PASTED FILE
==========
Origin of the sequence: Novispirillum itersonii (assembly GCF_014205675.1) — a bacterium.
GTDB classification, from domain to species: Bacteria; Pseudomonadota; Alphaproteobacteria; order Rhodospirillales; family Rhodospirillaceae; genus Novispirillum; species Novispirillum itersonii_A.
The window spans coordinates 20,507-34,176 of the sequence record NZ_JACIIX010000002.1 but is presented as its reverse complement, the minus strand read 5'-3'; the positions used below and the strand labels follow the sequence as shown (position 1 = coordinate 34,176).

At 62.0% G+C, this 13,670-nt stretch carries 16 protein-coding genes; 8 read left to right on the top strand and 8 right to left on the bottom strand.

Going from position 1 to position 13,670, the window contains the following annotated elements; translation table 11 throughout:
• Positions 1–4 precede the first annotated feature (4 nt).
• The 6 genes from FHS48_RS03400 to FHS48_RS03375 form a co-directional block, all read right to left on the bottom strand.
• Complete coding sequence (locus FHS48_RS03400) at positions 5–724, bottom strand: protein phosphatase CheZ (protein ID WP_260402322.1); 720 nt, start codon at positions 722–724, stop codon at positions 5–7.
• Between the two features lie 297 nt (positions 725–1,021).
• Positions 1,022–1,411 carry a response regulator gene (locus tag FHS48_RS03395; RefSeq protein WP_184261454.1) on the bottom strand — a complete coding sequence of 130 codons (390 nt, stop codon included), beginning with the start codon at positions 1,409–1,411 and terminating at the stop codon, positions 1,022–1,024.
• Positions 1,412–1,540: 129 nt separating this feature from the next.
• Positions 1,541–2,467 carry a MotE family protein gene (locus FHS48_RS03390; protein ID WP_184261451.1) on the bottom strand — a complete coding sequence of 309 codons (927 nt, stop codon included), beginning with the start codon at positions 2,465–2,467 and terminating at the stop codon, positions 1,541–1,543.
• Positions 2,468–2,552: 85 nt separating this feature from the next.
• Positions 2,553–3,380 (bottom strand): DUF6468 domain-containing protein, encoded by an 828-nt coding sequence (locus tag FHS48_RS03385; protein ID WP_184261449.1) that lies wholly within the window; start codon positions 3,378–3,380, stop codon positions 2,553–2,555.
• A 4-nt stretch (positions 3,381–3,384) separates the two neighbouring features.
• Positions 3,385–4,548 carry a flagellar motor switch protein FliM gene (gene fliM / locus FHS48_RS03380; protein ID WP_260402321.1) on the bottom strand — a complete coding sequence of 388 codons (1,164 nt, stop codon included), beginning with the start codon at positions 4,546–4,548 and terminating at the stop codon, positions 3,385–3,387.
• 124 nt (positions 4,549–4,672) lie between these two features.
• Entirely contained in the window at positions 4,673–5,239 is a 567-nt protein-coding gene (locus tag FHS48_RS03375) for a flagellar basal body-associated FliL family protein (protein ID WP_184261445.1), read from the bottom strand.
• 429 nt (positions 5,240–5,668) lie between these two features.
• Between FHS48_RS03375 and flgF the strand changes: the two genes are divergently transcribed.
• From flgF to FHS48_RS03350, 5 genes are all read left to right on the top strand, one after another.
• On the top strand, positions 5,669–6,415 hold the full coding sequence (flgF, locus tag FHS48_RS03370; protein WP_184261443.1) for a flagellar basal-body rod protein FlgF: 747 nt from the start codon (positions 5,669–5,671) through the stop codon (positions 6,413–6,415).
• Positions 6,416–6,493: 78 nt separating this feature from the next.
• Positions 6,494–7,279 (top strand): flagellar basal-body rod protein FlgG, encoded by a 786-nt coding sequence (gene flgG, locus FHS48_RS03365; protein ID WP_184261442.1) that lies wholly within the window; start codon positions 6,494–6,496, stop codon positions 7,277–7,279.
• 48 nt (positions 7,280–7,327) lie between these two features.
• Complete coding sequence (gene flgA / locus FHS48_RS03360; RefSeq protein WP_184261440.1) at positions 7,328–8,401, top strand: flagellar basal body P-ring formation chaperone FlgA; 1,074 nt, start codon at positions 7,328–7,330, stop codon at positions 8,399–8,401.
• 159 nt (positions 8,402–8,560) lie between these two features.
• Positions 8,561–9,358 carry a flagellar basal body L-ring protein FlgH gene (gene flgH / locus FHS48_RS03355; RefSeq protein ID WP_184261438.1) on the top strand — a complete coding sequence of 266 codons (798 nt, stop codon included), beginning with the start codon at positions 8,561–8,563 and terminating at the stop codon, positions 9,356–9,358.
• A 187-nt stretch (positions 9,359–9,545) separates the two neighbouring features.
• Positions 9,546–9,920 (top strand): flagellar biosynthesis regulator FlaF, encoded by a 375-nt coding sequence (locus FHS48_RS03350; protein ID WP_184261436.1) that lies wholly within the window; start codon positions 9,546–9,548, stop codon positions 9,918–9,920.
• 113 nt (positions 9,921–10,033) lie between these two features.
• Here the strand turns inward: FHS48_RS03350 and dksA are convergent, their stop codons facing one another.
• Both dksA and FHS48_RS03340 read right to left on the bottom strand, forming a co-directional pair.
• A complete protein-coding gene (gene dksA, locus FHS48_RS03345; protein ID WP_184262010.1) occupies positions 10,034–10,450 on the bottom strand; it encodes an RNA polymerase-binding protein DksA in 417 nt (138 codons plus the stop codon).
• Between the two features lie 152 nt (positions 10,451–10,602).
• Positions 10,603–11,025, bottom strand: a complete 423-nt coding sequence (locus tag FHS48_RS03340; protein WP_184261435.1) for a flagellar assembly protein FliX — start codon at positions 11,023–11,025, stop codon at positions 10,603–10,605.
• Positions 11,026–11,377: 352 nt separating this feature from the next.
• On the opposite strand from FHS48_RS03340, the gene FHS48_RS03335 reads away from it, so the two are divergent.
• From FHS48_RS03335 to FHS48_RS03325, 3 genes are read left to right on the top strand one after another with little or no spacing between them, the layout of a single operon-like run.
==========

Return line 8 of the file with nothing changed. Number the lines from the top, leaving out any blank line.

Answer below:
• Complete coding sequence (locus FHS48_RS03400) at positions 5–724, bottom strand: protein phosphatase CheZ (protein ID WP_260402322.1); 720 nt, start codon at positions 722–724, stop codon at positions 5–7.